Oh My Pho – Restaurant Pho MyMy

Pho Mymy

July 23, 2014

in Ahuntsic / Cartierville, Food, Reviews

On one of the hottest days of the summer so far, guess what I chose to have for lunch. A nice refreshing salad or a chilled spicy gaspacho…? That’s what you’d think. No, I made my way up to l’Acadie to this new spot right across Marché Central for pho… a nice hot bowl of pho. I noticed this place not too long ago on one of my pro-capitalism excursions to Costco. Always wanting to stop by for a pho, I could never get past leaving Costco without an obligatory hot dog and five cups of ‘Murrrica in self-serve soda. It’s not uncommon of me to go out of my way for a bowl of noodles – the first city-wide search for the best pho took me to over 30 vietnamese restaurants in the city!

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Always wanting to add to the roster of go-to pho restaurants in different parts of town and add to the existing cast of usual suspects of Pho Tay Ho, Pho Lien or any on my top 3 bowls of pho in Montreal, by chance I picked one of the hottest days in the summer so far to check out this spot that serves STEAMING BOWLS OF NOODLE SOUP. Some things you just can’t explain or should you dare to question nature; like black holes, how birds know when to fly south, the celebritae of Kim Kardashian and why in some masochistic way, having pho when it was 36 degrees with humidity seemed like a great idea.

MymyFor the most part Pho Mymy has a typical Vietnamese restaurant menu – except for the shrimp tempura. With noodle bowls and BBQ rice dishes to distract the common diner, what you’re going to order here is their pho. Hearty, rich beef broth peppered with aromatic spices and herbs simmered for hours served with slices of unctuous meat and veggies. I’ve said it before and I’ll say it again; when you order pho and are presented with this plate of fresh bean sprouts, thai basil and lime, contrary to caucasian custom and folklore, THIS IS NOT AN APPETIZER, it goes IN the soup.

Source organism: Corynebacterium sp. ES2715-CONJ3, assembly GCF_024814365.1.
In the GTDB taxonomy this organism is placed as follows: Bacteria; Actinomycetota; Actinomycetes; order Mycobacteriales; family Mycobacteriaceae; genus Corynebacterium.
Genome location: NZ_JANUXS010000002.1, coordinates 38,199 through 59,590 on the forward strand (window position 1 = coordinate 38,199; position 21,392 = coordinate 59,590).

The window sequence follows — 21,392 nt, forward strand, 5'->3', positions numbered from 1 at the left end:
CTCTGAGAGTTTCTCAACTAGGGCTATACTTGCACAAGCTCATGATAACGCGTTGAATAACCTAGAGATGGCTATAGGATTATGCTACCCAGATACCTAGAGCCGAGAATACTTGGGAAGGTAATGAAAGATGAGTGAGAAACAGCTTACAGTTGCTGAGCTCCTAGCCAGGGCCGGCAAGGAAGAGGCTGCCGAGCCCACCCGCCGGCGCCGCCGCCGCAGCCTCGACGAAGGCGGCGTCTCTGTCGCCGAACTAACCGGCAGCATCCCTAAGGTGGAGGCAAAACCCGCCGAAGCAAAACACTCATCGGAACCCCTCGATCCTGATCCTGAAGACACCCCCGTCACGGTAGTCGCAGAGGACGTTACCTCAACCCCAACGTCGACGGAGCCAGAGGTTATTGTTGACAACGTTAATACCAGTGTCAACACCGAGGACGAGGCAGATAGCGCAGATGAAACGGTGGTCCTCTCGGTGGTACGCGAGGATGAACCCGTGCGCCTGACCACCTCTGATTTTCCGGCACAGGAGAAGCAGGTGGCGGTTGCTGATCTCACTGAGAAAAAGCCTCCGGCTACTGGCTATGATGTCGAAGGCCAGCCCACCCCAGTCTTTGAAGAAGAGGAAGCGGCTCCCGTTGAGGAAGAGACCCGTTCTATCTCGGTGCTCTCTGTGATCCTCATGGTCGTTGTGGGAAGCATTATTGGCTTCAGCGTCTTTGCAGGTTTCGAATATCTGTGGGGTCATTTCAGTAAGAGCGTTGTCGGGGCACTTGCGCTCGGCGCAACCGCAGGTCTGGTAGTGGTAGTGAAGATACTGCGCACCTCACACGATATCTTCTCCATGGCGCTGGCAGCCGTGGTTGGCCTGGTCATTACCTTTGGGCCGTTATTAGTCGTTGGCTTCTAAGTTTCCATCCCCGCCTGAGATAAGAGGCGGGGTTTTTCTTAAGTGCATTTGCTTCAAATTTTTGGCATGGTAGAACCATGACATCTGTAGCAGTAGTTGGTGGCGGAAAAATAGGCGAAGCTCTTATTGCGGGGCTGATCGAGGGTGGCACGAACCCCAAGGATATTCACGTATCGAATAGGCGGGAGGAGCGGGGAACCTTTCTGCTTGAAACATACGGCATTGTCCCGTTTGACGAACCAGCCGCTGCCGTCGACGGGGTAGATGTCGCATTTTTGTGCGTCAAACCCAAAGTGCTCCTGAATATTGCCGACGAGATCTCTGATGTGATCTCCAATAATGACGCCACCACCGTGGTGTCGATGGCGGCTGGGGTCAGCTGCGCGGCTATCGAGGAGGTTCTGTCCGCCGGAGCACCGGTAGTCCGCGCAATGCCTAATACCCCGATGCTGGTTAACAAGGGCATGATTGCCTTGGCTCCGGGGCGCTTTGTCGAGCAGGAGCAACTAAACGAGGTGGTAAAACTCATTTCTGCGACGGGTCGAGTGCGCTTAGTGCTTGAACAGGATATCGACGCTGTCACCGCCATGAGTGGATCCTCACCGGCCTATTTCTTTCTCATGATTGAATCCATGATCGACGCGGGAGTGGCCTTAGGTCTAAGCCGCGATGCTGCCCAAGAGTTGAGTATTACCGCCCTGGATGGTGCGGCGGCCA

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The “dac biet” is the house specialty – flank steak, brisket, soft tendon, tripe, beef meatballs topped with raw slices of sirloin, garnished with slices of raw onion and scallions. The soup has the classic characteristic of any proper pho broth that’s been given the time to simmer and develop. The tripe was sliced a bit thicker (as I like) and not literal strands as some other places slice them – this lets you actually bite into the tripe rather than having it get lost in the noodles. The thai basil and lime really drew out the aromatics in the soup as well as helped cut through the richness.

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I had the bun bo hue – a common dish that’s served most often on weekends – Pho Mymy serves daily. A soup whose taste takes longer to develop is made with the simmering beef bones, lemongrass, chili peppers and chili oil as well fermented shrimp paste and palm sugar. Served with slices of beef shank, and cha (Vietnamese pork loaf similar to a luncheon meat), the bowl consists of a rounded wheat noodle, opposed to the rice vermicelli noodles used in pho. The profound depth of the soup touches on savoury, sweet, spicy and sour. The soup isn’t as inherently spicy as its red colour screams it to be.

Pho Mymy is a relative newcomer on the Montreal pho map but they’ve situated themselves comfortably by offering some solid soup noodle options and shrimp tempura should the craving hit. They specialize in a few things, but offer more. The soup noodle is where it’s at and that’s where you want to be. Fried noodles with a meat sauté… don’t be that person.

Restaurant Pho Mymy
9460 Boul. de l’Acadie
514-384-7877
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Susi K. August 1, 2014 at 3:25 pm

Bun bo Hue with wheat noodles? That’s odd. It should be made with round rice noodles. The size of spaghetti noodles, but white of course. This is a soup from Huê in central Vietnam, and it should be spicy. When it’s very red but mild, it’s because the cook is from the south (or elsewhere) and used annatto oil to colour the broth. In Huê, chili paste is used, and it’s much spicier.

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